INDIANAPOLIS (AP) -- The Indiana Court of Appeals on Tuesday ordered a special prosecutor appointed for the third trial of an ex-state trooper accused of killing his family, saying the current prosecutor's plan to write a book about the case created an "irreversible" conflict of interest.
The three-judge panel ruled Floyd County Prosecutor Keith Henderson's 2009 book deal created a conflict of interest, even though the deal has since been dropped.
David Camm had requested Henderson be removed from the case before his third murder trial, but Special Judge Jonathan Dartt declined, saying cancellation of the contract removed any conflict of interest.
Court documents say Henderson backed out of the deal after Camm's second conviction was overturned, recognizing that he might be removed as prosecutor if the book came out before the third trial was completed. However, he told his agent in an e-mail that he remained committed to writing the book.
The Court of Appeals concluded that the "prosecutor's literary contract created an irreversible, actual conflict of interest with his duty to the people of the state of Indiana."
"As a result of having signed the literary contract, Henderson has provided Camm with a defense strategy that he would not otherwise have," Judge John G. Baker wrote in the 11-page opinion. "Camm may now contend that Henderson's literary contract, albeit cancelled, and his commitment to write a book influenced his decision to prosecute Camm for a third time. Henderson has made himself an issue at trial, and thus cannot continue to serve as prosecutor in this case."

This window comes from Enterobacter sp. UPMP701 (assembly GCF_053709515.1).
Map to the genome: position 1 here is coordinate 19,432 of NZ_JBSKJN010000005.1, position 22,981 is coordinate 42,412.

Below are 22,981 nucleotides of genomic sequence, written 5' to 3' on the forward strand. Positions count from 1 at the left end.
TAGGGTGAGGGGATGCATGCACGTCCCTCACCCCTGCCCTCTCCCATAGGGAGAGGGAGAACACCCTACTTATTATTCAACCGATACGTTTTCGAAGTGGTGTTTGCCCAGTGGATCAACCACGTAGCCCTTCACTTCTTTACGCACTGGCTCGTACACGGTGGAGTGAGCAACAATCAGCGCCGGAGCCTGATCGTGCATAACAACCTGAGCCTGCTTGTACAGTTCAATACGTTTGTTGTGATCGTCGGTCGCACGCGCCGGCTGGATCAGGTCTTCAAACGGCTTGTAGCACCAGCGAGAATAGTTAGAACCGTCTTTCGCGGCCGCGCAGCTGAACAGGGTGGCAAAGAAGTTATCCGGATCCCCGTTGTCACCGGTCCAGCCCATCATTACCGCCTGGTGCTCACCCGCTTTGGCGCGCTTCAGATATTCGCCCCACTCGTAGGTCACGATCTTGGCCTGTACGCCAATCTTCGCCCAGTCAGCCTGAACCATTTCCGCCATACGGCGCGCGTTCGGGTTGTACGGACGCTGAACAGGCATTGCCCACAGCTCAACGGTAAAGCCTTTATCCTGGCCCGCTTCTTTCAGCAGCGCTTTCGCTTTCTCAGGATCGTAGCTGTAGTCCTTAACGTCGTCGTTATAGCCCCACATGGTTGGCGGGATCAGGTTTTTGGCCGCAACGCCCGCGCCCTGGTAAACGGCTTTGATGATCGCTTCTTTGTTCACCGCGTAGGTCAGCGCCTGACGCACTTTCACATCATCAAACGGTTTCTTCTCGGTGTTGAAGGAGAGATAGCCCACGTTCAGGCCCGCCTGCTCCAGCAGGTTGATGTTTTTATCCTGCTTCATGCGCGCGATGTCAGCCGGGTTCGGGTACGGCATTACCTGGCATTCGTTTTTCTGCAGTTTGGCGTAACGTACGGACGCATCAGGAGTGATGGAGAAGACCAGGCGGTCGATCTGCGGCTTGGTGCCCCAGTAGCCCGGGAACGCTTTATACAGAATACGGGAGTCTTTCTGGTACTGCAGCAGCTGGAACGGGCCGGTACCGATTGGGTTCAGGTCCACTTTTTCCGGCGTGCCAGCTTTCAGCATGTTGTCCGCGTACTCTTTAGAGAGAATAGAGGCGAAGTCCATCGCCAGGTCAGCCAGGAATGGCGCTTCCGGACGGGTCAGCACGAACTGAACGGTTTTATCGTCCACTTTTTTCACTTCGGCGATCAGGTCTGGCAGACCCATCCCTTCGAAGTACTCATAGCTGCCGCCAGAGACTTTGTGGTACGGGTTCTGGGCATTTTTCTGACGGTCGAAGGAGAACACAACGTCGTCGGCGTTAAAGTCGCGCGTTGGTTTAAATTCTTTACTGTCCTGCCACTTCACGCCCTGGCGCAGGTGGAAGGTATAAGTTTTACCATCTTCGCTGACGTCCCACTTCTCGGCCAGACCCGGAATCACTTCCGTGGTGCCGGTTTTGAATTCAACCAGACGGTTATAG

Attorney Stacy Uliana, who has represented Camm for about a decade, said the court had made it clear that prosecutors can't also be authors.
"We're hopeful that we're finally going to get that fair trial that we've been trying to get for the last 11 years," she said.
Bryan Corbin, a spokesman for Attorney General Greg Zoeller, said his office needed to review the decision before deciding whether to appeal.
Corbin said the office had 30 days to petition for a rehearing by the Court of Appeals or for transfer to the state Supreme Court.
Henderson issued a statement Tuesday saying that he would review the ruling with Zoeller and address the issue later this week.
Camm remains in prison. He's accused of fatally shooting Kimberly Camm and their children -- 5-year-old Jill and 7-year-old Bradley -- at the family's home near Georgetown in 2000, about four months after he resigned from the state police. Juries have twice convicted Camm on murder charges that were reversed on appeal.
For more WHAS11 coverage on the David Camm trial, click here.